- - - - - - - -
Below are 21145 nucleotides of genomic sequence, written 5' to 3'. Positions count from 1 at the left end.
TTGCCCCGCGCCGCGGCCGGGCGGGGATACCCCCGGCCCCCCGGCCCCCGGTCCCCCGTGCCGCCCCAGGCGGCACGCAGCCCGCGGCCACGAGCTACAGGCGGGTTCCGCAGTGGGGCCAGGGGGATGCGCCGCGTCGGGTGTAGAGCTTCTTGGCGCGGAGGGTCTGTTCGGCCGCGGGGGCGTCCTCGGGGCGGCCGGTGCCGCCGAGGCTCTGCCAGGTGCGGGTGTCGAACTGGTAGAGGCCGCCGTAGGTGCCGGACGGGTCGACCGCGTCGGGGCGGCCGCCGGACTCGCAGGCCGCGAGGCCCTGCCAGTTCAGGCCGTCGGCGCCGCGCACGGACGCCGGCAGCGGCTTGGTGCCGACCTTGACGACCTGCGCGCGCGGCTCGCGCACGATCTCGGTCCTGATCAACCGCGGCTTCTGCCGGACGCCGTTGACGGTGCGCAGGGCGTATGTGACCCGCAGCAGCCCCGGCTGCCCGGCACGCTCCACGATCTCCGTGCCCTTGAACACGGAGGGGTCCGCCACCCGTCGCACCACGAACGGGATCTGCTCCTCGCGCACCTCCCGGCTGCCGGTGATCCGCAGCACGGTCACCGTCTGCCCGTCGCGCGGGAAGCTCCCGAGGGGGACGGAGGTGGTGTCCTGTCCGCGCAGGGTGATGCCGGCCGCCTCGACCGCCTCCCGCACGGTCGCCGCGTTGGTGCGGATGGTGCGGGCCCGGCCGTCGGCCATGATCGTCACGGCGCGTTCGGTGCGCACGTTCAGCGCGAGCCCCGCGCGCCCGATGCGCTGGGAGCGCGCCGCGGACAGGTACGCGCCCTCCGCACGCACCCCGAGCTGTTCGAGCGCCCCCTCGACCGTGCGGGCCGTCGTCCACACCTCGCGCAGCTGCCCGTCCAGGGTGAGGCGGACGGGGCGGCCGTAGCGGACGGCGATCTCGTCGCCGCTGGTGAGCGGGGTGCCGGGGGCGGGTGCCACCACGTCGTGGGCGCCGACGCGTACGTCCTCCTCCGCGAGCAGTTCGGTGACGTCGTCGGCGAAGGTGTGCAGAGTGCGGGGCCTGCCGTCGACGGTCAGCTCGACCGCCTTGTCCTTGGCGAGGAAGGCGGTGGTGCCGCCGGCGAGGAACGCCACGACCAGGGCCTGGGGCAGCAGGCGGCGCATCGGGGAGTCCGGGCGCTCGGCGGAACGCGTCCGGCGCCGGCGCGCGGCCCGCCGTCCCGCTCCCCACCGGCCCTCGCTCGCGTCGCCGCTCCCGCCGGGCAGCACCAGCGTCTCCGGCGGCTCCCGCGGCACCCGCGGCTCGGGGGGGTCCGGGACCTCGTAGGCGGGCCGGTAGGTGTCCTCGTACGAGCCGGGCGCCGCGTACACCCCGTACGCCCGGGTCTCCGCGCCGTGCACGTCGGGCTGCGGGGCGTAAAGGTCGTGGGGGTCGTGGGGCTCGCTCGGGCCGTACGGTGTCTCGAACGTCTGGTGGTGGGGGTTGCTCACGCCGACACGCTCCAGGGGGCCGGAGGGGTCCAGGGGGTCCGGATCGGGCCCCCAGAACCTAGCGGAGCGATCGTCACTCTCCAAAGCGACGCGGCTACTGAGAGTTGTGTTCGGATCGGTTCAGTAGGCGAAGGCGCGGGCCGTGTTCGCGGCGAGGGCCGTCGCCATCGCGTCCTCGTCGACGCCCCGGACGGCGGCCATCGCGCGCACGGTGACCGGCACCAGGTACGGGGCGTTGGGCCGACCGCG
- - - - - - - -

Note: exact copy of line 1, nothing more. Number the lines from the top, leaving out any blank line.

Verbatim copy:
Below are 21145 nucleotides of genomic sequence, written 5' to 3'. Positions count from 1 at the left end.